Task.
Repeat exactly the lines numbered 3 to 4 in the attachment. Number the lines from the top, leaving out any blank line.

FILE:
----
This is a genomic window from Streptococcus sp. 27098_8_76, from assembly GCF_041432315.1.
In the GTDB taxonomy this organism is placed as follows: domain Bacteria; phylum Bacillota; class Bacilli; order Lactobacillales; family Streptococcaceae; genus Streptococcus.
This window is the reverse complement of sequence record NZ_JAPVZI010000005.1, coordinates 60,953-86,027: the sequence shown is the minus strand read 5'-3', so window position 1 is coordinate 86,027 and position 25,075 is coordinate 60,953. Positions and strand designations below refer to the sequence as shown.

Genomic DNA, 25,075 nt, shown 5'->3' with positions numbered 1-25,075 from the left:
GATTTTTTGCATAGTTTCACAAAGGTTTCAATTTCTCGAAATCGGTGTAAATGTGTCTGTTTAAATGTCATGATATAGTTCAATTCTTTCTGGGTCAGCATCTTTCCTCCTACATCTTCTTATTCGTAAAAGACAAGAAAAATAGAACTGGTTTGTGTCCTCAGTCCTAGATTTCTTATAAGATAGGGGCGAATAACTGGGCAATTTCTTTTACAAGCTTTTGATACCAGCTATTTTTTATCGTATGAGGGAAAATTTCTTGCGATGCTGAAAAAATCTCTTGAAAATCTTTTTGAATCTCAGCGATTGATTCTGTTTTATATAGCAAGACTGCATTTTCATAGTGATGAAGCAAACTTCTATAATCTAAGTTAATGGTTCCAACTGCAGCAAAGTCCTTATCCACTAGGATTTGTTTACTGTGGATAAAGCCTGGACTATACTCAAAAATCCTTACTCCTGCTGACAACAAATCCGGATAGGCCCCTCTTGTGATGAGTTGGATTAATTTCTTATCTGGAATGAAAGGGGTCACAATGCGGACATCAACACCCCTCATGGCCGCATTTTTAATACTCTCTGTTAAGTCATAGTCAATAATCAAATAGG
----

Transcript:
This window is the reverse complement of sequence record NZ_JAPVZI010000005.1, coordinates 60,953-86,027: the sequence shown is the minus strand read 5'-3', so window position 1 is coordinate 86,027 and position 25,075 is coordinate 60,953. Positions and strand designations below refer to the sequence as shown.

Genomic DNA, 25,075 nt, shown 5'->3' with positions numbered 1-25,075 from the left: